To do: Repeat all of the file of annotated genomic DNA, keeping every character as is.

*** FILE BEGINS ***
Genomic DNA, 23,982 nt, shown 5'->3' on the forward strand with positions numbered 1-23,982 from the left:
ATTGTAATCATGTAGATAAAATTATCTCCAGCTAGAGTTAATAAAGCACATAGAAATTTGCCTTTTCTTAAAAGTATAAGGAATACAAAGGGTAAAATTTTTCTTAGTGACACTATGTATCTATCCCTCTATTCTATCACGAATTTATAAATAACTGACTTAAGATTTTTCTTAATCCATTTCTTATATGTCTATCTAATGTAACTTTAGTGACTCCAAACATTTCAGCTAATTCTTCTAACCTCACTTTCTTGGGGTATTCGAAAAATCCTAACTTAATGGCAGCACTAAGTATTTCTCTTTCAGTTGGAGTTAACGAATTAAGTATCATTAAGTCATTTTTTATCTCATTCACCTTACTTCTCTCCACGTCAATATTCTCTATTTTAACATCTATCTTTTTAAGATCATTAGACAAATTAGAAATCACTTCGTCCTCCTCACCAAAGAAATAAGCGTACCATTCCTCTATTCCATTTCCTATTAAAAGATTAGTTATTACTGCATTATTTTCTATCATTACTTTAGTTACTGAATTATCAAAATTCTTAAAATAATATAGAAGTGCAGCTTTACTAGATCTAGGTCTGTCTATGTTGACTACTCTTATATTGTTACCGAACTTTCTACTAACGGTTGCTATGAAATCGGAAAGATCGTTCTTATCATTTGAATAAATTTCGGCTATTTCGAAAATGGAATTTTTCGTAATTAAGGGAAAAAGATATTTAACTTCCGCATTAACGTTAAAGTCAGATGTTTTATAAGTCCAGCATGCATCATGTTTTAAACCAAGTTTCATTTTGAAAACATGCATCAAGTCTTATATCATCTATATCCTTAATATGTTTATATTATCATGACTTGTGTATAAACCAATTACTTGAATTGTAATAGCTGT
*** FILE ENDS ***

Genomic DNA, 23,982 nt, shown 5'->3' on the forward strand with positions numbered 1-23,982 from the left:
ATTGTAATCATGTAGATAAAATTATCTCCAGCTAGAGTTAATAAAGCACATAGAAATTTGCCTTTTCTTAAAAGTATAAGGAATACAAAGGGTAAAATTTTTCTTAGTGACACTATGTATCTATCCCTCTATTCTATCACGAATTTATAAATAACTGACTTAAGATTTTTCTTAATCCATTTCTTATATGTCTATCTAATGTAACTTTAGTGACTCCAAACATTTCAGCTAATTCTTCTAACCTCACTTTCTTGGGGTATTCGAAAAATCCTAACTTAATGGCAGCACTAAGTATTTCTCTTTCAGTTGGAGTTAACGAATTAAGTATCATTAAGTCATTTTTTATCTCATTCACCTTACTTCTCTCCACGTCAATATTCTCTATTTTAACATCTATCTTTTTAAGATCATTAGACAAATTAGAAATCACTTCGTCCTCCTCACCAAAGAAATAAGCGTACCATTCCTCTATTCCATTTCCTATTAAAAGATTAGTTATTACTGCATTATTTTCTATCATTACTTTAGTTACTGAATTATCAAAATTCTTAAAATAATATAGAAGTGCAGCTTTACTAGATCTAGGTCTGTCTATGTTGACTACTCTTATATTGTTACCGAACTTTCTACTAACGGTTGCTATGAAATCGGAAAGATCGTTCTTATCATTTGAATAAATTTCGGCTATTTCGAAAATGGAATTTTTCGTAATTAAGGGAAAAAGATATTTAACTTCCGCATTAACGTTAAAGTCAGATGTTTTATAAGTCCAGCATGCATCATGTTTTAAACCAAGTTTCATTTTGAAAACATGCATCAAGTCTTATATCATCTATATCCTTAATATGTTTATATTATCATGACTTGTGTATAAACCAATTACTTGAATTGTAATAGCTGT